Denmark to send prisoners to Kosovo
To ease the pressure in its overcrowded prisons, Denmark plans to outsource around 300 prison places to Kosovo. Foreign convicts who are to be deported after serving their sentence are to do their time there. "We no longer have a duty to resocialise these persons. This means we can move this whole group abroad," said Justice Minister Nick Hækkerup. The national press is divided.
The right direction
Berlingske welcomes the plans:
“Previous similar initiatives have failed, and experts caution that there could be conflicts with the European Convention on Human Rights here. But it's worth a try. Firstly, it must be emphasised that we are not talking about ordinary Danish offenders here, but about foreigners from non-EU countries who have been sentenced to deportation - in other words, people who have to leave Denmark anyway. And secondly, the execution of sentences in Kosovo is to be carried out according to Danish rules. The initiative will contribute to solving the acute capacity problems in the country's prisons and also send a clear signal that deportation orders are meant to be taken seriously and enforced. The new agreement is not perfect. ... But it goes in the right direction.”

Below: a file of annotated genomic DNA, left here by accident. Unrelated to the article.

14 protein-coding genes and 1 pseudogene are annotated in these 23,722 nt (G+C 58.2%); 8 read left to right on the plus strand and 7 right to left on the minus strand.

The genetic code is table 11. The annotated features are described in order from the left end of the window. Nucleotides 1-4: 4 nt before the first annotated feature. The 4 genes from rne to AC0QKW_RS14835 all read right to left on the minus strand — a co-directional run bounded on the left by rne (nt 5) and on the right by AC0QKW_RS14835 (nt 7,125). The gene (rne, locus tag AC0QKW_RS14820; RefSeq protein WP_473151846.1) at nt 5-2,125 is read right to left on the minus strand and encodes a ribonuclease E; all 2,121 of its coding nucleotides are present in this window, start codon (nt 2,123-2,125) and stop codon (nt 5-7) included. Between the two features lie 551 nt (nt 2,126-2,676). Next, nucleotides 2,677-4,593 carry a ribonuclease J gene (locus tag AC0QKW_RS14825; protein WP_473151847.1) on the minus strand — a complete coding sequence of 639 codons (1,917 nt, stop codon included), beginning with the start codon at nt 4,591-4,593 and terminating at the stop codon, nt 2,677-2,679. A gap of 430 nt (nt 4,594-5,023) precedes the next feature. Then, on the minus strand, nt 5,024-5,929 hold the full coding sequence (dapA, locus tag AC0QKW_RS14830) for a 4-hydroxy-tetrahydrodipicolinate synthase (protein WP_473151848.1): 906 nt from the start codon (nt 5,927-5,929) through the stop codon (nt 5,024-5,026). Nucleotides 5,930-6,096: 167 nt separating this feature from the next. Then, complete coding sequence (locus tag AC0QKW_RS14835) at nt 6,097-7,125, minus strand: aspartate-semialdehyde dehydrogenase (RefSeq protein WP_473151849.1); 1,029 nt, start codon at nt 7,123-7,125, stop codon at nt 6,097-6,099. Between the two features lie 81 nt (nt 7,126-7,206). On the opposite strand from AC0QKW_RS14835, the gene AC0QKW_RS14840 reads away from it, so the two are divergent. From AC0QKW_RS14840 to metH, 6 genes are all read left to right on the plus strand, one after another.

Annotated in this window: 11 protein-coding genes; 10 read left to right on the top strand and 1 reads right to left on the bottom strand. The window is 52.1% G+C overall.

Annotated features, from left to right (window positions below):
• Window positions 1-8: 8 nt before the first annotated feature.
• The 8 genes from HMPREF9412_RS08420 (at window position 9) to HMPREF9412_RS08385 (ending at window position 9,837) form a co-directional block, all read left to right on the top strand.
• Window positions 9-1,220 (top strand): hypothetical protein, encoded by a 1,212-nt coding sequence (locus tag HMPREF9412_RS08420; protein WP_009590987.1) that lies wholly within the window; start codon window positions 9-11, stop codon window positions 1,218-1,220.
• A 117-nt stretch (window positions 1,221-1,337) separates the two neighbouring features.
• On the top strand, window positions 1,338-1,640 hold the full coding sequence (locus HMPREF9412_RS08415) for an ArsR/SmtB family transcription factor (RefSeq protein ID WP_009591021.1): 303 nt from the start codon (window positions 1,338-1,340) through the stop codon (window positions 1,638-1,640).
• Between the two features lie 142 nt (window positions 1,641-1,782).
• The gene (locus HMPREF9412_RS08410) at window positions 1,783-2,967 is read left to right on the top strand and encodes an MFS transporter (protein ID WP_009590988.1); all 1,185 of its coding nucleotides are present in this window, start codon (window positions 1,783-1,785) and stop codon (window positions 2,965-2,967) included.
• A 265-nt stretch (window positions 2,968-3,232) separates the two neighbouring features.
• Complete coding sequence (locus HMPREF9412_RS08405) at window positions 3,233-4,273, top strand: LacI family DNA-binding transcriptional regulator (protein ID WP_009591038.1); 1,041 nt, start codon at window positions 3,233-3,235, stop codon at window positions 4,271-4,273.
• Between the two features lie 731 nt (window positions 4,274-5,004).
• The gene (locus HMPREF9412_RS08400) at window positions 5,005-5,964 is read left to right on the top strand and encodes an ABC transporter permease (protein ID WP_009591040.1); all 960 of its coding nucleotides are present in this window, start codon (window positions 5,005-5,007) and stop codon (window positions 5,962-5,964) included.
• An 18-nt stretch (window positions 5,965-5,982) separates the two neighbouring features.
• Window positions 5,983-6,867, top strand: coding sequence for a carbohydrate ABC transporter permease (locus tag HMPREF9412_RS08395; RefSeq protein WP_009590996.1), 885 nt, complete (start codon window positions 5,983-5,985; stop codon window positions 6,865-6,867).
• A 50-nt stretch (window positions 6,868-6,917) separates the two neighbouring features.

Don't deport responsibility
In contrast, Politiken is very sceptical about the plans:
“From a purely legal point of view this is a clever solution because it does not obviously violate human rights as long as we make sure that the inmates receive proper treatment. In practice, however, it will not be easy to monitor the conditions they are kept in from a distance of 2,000 kilometres. ... Only Norway has outsourced prisons to other countries so far - but to the Netherlands, not to Kosovo - and according to experts it has had bad results with this practice. It is difficult to ensure that human rights are respected in another country. ... People who are sentenced in Denmark should also serve their sentences in Denmark. This is about our problems and our responsibilities.”